Purpose An organization’s financial performance has three drivers: increase in revenues; decrease in costs or expenditures; and cost avoidance associated with a decrease in risk (such as that associated with litigation, government regulation or public issues). Public Relations/Communication (PR/C) has long sought to demonstrate how its work contributes to these three drivers. The financial metric … Continue reading Principles for the Use of ROI; BCR and CEA Financial Metrics in a PR/Communications Department
- Principles for the Use of ROI; BCR and CEA Financial Metrics in a PR/Communications Department
All posts by Fraser Likely
This blog post is based on a recent article “Communication Evaluation and Measurement: Connecting Research to Practice” by Dr. Alexander Buhmann, Fraser Likely and Dr. David Geddes of the Task Force on Standardization of Communication Planning/Objective Setting and Evaluation/Measurement Models. For the full article, visit the Journal of Communication Management (Vol. 22 No. 1, 2018 … Continue reading Thoughts on Recent Developments in Communication Evaluation and Measurement →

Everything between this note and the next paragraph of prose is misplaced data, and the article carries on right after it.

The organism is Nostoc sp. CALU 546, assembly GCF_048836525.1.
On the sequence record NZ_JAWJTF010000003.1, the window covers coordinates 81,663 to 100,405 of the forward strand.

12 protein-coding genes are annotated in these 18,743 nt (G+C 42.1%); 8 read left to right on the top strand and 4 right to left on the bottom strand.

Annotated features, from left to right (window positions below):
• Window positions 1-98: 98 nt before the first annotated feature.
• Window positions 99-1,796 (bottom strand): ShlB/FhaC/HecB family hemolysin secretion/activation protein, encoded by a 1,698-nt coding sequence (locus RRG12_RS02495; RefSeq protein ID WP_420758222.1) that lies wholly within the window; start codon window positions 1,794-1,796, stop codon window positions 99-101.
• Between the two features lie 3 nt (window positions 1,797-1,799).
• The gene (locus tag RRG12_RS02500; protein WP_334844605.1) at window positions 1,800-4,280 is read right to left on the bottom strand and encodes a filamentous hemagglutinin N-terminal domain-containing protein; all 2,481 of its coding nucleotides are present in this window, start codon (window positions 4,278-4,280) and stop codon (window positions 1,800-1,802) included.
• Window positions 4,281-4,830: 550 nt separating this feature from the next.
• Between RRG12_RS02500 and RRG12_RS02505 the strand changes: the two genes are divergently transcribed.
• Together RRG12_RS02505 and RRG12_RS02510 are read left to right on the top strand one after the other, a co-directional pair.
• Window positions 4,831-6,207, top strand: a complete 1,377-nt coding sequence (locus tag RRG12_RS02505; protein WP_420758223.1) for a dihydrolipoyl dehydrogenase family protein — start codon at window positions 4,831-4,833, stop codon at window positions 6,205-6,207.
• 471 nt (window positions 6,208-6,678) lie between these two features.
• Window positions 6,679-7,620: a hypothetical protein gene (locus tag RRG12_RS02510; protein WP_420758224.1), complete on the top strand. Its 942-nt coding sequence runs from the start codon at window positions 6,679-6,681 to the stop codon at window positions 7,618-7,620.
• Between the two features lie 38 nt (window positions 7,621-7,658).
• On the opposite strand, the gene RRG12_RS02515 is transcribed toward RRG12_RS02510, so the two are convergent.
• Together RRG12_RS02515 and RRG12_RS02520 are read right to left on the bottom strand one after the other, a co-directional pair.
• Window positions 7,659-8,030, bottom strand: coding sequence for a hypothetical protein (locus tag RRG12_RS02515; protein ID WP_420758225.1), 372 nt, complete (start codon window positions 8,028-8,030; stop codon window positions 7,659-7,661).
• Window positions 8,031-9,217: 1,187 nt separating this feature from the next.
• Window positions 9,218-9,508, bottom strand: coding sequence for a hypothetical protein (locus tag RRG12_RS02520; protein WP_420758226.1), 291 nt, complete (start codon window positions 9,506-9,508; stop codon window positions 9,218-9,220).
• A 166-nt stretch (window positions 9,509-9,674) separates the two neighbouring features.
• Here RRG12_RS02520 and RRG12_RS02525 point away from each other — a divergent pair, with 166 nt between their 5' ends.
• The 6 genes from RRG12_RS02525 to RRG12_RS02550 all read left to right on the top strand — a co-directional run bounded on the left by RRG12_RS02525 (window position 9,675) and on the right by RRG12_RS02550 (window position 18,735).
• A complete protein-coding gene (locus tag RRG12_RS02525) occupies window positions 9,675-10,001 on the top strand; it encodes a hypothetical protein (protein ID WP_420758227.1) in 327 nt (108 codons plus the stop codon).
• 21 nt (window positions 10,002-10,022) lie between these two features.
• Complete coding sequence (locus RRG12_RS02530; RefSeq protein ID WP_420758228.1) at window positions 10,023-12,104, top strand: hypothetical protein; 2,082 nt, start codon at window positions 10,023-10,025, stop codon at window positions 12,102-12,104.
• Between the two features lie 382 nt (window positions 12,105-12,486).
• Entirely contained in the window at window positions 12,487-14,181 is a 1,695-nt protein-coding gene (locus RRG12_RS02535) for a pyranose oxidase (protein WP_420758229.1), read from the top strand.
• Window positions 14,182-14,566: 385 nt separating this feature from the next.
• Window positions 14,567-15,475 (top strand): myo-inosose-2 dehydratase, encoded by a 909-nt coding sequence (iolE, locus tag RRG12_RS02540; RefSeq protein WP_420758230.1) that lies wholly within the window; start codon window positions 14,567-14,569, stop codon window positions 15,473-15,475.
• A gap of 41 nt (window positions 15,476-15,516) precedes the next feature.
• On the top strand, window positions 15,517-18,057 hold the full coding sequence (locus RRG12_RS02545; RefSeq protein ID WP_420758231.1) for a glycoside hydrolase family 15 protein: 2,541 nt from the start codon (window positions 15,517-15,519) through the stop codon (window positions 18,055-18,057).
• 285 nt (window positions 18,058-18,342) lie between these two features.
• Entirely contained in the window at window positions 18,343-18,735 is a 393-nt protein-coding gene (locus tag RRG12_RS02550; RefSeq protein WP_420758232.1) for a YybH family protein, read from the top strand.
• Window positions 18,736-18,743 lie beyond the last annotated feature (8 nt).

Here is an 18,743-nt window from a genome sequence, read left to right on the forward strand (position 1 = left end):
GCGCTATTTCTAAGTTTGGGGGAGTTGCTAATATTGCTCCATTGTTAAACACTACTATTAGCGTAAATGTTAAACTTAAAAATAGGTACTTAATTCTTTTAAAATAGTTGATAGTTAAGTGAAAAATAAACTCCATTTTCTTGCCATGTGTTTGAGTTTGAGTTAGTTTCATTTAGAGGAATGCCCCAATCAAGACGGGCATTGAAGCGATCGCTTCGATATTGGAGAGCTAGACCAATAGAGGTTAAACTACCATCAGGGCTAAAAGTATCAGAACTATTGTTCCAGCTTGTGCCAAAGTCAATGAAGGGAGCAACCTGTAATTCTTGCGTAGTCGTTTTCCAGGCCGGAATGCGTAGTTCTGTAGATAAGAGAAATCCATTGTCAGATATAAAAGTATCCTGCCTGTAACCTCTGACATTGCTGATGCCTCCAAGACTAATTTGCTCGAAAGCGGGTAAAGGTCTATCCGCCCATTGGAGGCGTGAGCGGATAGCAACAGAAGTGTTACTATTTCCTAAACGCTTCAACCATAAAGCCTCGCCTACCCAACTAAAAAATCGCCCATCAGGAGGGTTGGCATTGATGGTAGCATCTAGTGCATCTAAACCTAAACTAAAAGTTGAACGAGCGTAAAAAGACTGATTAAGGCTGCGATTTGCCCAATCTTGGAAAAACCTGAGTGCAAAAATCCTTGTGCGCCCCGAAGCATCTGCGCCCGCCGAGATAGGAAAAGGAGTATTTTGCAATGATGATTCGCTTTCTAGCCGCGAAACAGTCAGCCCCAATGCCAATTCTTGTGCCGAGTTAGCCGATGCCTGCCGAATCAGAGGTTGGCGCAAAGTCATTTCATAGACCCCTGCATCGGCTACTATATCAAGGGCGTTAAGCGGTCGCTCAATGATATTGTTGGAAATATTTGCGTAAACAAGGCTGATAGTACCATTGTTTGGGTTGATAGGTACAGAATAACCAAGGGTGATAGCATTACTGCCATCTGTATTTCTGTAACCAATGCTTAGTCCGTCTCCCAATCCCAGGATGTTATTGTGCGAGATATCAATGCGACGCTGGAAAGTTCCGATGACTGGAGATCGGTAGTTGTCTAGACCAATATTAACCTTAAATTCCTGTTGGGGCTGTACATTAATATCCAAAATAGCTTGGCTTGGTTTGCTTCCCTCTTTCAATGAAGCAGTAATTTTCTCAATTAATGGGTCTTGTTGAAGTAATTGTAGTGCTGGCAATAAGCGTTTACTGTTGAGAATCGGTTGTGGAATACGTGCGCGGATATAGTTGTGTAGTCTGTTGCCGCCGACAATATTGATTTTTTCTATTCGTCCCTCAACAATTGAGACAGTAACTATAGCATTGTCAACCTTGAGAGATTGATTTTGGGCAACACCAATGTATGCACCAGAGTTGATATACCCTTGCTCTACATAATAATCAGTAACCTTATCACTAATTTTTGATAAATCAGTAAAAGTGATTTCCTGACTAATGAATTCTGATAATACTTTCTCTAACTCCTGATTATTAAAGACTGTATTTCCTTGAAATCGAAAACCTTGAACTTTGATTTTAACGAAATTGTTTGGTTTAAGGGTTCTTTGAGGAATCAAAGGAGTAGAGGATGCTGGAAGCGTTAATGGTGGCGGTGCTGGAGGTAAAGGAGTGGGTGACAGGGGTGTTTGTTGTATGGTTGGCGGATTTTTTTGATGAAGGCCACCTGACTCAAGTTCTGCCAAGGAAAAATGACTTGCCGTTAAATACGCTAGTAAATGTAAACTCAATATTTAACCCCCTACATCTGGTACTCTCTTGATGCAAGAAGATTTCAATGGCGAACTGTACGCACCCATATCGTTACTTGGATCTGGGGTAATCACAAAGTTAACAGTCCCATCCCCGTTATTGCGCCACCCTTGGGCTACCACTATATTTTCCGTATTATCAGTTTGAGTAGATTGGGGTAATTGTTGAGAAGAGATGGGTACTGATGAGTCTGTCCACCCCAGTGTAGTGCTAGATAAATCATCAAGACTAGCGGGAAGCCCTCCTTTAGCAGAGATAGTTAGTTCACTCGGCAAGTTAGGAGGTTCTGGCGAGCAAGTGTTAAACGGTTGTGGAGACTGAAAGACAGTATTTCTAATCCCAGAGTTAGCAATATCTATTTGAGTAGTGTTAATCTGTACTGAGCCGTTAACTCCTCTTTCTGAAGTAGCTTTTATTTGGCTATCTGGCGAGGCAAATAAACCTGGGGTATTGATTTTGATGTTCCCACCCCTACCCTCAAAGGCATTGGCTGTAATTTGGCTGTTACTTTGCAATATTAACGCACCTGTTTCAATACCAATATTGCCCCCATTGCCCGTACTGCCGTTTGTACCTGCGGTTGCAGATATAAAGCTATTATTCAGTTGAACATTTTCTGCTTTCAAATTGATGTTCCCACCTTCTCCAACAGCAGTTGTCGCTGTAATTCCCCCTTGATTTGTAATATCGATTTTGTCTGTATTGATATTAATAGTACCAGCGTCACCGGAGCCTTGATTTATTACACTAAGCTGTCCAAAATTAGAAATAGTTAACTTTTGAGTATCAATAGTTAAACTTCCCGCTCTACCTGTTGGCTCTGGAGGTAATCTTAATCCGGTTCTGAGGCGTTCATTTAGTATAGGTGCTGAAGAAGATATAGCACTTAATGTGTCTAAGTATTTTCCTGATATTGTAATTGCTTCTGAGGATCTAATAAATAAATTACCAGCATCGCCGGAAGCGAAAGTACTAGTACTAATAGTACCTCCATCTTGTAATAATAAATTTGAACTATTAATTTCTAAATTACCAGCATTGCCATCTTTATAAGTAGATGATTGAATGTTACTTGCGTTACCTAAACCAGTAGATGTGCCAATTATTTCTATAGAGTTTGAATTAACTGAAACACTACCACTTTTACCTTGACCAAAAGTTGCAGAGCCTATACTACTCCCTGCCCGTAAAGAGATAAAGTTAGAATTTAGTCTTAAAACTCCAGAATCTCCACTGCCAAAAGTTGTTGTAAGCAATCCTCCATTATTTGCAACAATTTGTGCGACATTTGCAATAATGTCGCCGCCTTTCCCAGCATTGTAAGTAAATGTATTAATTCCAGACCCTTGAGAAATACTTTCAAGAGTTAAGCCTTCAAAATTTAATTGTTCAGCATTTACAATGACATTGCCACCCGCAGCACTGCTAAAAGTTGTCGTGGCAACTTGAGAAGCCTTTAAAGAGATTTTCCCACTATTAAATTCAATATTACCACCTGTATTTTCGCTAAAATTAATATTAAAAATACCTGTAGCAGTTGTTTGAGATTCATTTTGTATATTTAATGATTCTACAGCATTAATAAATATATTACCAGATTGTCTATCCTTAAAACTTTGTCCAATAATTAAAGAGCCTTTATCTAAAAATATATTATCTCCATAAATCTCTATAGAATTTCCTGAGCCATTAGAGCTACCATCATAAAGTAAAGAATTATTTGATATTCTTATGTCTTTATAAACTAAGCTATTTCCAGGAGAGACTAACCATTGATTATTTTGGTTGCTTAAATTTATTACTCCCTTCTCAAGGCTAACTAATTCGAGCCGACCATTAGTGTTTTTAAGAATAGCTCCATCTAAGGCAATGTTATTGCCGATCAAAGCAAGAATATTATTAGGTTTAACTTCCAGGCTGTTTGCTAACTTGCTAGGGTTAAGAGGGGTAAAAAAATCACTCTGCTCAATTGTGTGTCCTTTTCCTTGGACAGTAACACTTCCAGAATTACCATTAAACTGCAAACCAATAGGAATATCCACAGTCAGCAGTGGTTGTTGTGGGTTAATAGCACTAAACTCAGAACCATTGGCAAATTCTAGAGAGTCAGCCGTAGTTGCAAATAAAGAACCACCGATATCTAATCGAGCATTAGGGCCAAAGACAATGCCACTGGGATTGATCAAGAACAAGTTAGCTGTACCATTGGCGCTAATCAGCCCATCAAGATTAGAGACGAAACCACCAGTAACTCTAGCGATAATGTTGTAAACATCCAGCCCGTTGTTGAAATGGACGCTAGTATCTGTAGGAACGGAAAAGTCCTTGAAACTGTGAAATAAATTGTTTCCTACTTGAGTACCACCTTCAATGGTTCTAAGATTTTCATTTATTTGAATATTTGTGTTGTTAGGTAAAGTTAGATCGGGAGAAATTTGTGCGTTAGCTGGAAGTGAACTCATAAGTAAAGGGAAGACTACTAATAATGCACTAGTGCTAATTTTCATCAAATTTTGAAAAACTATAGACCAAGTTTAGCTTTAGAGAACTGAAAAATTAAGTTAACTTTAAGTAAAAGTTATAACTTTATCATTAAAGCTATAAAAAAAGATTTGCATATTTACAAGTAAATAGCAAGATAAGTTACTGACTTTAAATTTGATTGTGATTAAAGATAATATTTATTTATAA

This is the first in a series of blog posts for Measurement Month. With the summer Olympics now in memory only, the eyes of the world are shifting to another international competition, this one involving Chief Communication Officers (CCOs). Which fit and well-trained CCO will top the podiums of AMEC, the GA, PRSA, CIPR, DPRG, PRIA, CPRS, … Continue reading CCOs and Evaluation: Will the Competition Heat Up? →
May 2006 – This paper discusses several different approaches to deriving a Return-on-Investment (ROI) for the support provided by media relations publicity efforts within a marketing campaign. The primary questions discussed in the paper are whether it is possible to show that media publicity helped generate sales or other business outcomes, and can a financial … Continue reading Perspectives on the ROI of Media Relations Publicity Efforts →
2006 – Increasingly, communications managers are being held responsible for the ROI of their resources and the efficiency of their programs. If they are to be accountable, they need to manage the what and the how of measurement through a total performance measurement framework. This article is reprinted from Strategic Communication Management.